Mueller was to reveal more details about his Russia investigation in court on Friday as he faced deadlines in the cases of Trump's former campaign chairman, Paul Manafort, and former personal lawyer Michael Cohen.

Over the past year, Republicans on the two committees have called in a series of officials and suggested after the closed-door meetings that there is evidence of bias. The investigation's most public day was a 10-hour hearing in which former FBI special agent Peter Strzok defended anti-Trump texts he sent to a colleague as he helped lead both investigations. Strzok defiantly fought with angry Republican lawmakers in a riveting hearing that featured Strzok reading aloud from his sometimes-lewd texts, and Democrats and Republicans openly yelling at each other.

Jerrold Nadler
Rep. Jerrold Nadler, D-N.Y., the top Democrat on the House Judiciary Committee, is met by reporters as her arrives for testimony by former FBI Director James Comey behind closed doors on Capitol Hill in Washington, on Friday, Dec. 7, 2018. Nadler is the incoming chairman of the Judiciary panel, and he said he wants to end the investigation in January. "This is a waste of time to start with," Nadler said. "The entire purpose of this investigation is to cast aspersions on the real investigation ... There is no evidence whatsoever of bias at the FBI or any of this other nonsense."

New York Rep. Jerrold Nadler, the top Democrat on the Judiciary panel, said as he walked into the Comey interview that he will end the investigation when Democrats take the House majority in January.

"This is a waste of time to start with," Nadler said. "The entire purpose of this investigation is to cast aspersions on the real investigation ... there is no evidence whatsoever of bias at the FBI or any of this other nonsense."

Comey, who has testified publicly on Capitol Hill about both the Clinton and Russia investigations, balked at the subpoena because he said committees were prone to selectively reveal information for political purposes.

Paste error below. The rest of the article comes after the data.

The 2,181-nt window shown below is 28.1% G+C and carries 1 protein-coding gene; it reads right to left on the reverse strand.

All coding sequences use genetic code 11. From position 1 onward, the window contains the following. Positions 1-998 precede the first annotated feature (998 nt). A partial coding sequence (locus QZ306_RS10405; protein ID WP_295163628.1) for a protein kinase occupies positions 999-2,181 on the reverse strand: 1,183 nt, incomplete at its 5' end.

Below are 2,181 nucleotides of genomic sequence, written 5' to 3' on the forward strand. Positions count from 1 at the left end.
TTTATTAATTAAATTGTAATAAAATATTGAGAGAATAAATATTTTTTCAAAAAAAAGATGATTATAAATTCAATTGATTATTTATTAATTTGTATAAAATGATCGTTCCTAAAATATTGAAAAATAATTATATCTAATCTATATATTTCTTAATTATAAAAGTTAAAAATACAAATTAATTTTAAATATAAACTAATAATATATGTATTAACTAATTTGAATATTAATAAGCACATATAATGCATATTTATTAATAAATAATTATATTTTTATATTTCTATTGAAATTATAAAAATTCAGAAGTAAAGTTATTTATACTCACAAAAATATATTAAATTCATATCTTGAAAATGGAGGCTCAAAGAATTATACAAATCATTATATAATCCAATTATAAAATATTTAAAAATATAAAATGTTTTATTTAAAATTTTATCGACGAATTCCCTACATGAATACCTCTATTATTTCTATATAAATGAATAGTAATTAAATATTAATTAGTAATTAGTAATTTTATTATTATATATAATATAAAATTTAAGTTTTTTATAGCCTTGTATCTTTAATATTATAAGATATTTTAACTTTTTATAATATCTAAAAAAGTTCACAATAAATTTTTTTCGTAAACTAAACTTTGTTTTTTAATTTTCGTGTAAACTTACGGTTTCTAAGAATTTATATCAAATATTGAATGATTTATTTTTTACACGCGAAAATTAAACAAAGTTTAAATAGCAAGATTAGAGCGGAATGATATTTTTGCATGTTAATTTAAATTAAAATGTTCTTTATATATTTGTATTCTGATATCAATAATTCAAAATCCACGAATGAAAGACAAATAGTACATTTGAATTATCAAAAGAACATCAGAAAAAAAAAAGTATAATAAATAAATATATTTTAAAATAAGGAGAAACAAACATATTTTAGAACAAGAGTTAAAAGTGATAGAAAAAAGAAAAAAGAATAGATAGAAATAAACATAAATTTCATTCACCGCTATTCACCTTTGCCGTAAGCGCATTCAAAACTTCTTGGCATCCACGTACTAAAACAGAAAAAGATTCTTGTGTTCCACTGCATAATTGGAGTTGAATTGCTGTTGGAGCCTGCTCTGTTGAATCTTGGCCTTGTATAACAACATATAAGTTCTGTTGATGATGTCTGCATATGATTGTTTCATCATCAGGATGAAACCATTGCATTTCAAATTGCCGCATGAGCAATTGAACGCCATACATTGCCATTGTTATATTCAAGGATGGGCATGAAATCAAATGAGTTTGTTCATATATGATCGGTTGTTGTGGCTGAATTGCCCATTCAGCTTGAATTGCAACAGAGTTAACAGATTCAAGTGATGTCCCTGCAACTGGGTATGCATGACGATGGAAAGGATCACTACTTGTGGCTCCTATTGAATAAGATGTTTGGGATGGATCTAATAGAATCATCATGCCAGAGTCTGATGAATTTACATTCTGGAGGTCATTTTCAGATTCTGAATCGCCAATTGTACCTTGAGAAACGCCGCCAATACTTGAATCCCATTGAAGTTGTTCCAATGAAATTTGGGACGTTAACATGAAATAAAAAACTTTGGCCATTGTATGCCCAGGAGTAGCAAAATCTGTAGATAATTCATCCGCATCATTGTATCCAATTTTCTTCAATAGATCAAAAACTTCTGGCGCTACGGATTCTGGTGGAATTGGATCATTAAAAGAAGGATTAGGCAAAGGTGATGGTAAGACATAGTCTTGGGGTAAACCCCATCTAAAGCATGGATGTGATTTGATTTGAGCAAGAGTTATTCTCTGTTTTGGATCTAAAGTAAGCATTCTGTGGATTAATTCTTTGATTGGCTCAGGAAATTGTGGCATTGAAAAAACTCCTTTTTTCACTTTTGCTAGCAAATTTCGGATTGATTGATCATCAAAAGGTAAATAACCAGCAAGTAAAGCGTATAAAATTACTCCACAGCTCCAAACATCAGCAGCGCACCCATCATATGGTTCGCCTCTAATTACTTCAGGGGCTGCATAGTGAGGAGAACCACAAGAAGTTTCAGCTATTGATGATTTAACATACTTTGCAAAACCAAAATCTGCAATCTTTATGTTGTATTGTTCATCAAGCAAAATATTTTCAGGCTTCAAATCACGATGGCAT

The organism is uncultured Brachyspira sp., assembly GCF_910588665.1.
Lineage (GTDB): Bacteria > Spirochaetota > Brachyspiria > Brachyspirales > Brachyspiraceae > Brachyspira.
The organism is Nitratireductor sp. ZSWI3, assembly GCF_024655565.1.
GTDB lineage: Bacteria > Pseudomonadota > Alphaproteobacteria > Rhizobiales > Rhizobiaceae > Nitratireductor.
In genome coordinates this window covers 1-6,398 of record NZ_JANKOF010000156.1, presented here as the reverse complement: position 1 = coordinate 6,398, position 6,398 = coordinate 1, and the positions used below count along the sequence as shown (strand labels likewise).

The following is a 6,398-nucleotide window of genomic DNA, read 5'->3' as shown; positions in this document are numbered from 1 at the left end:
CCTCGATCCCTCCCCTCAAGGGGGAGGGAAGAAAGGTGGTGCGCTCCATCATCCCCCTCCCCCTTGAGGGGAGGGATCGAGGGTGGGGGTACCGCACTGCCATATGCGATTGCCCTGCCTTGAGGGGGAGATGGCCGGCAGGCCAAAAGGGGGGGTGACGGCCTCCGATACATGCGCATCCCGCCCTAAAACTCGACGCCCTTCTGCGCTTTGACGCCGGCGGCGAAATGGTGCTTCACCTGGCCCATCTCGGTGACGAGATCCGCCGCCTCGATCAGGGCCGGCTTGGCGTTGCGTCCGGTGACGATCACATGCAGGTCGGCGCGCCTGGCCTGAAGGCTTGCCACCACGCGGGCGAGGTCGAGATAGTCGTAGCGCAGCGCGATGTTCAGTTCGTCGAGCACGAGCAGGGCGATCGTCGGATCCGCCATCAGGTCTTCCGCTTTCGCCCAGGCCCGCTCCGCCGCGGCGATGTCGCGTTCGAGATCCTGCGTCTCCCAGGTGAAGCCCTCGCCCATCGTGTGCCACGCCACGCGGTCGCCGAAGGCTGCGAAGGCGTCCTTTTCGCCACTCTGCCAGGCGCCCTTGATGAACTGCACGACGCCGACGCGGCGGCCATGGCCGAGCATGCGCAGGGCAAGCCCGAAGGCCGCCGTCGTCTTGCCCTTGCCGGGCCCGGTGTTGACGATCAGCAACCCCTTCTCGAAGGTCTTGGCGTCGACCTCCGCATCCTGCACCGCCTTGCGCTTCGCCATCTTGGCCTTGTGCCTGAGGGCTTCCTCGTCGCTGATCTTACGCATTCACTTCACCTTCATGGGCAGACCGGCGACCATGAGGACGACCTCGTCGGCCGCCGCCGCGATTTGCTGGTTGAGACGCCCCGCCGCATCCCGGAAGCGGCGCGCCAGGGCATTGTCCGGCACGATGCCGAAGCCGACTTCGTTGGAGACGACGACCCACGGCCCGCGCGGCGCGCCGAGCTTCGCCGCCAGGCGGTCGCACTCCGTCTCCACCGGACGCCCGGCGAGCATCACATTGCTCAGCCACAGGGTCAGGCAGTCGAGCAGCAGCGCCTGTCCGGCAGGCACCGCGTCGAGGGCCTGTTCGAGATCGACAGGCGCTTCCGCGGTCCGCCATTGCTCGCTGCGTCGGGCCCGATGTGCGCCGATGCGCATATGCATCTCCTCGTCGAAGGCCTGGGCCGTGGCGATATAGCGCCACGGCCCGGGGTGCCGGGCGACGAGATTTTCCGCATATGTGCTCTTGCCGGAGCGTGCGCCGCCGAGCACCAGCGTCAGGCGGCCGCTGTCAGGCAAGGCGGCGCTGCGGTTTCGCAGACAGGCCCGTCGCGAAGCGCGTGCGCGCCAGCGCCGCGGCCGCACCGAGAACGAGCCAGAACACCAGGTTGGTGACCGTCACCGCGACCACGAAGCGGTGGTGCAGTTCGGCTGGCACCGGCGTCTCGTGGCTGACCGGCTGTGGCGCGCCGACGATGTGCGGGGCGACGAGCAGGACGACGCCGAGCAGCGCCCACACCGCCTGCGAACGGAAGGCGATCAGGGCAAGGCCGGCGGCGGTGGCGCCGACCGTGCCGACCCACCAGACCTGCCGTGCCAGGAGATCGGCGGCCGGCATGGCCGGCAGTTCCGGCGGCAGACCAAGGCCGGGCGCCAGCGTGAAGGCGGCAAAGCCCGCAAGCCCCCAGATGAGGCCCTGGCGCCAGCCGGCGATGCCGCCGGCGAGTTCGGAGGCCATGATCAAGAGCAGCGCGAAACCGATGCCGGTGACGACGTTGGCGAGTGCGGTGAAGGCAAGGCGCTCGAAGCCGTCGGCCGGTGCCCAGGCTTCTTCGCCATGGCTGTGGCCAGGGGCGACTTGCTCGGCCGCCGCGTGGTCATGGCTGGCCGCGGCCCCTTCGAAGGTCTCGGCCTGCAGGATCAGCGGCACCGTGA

"Don't do it in a dark corner and don't do it in a way where all you do is leak information," said Comey's attorney, David Kelley.

House Judiciary Committee Chairman Robert Goodlatte, R-Va., decried Comey's use of "baseless litigation" and called it an "attempt to run out the clock on this Congress," a reference to the few weeks left before Democrats take control. Both Goodlatte and South Carolina Rep. Trey Gowdy, the chairman of the oversight panel, are also retiring at the end of the year.

Jim Jordan
Rep. Jim Jordan, R-Ohio, arrives to attend a House Judiciary and Oversight Committee closed-door interview with former FBI Director James Comey on Capitol Hill in Washington, Friday, Dec. 7, 2018. (AP Photo/Manuel Balce Ceneta)

After the court fight was resolved, Goodlatte said a transcript will be released "as soon as possible after the interview, in the name of our combined desire for transparency."

A report released this June from the Justice Department's internal watchdog said Comey was "insubordinate" in his handling of the Clinton email investigation in the final months of the 2016 campaign. But it also found there was no evidence that Comey's or the department's final conclusions were motivated by political bias toward either candidate.

The report said the former FBI director, who announced in July 2016 that Clinton had been "extremely careless" with classified material but would not be charged with any crime, repeatedly departed from normal Justice Department protocol. Yet it did not second-guess his conclusion that Clinton should not have been prosecuted, despite assertions by Trump and his supporters that anyone less politically connected would have been charged.

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Associated Press writers Padmananda Rama and Matthew Daly contributed to this report.

By MARY CLARE JALONICK, Associated Press

WASHINGTON (AP) — House Republicans are interviewing James Comey behind closed doors Friday, hauling the former FBI director to Capitol Hill one final time before they cede power to Democrats in January.

Comey is appearing for the interview after unsuccessfully fighting a subpoena in court. It is the first time he has answered lawmakers' questions since an explosive June 2016 hearing in which he asserted that President Donald Trump fired him to interfere with his investigation of Russia's ties to the Trump campaign.

The interview comes as GOP lawmakers are wrapping up a yearlong investigation into decisions made at the Justice Department during the 2016 presidential election. Republicans argue that department officials were biased against Trump as they started the investigation into his campaign's ties with Russia and cleared Democrat Hillary Clinton in a separate investigation into her email use. Comey was in charge of both of those investigations.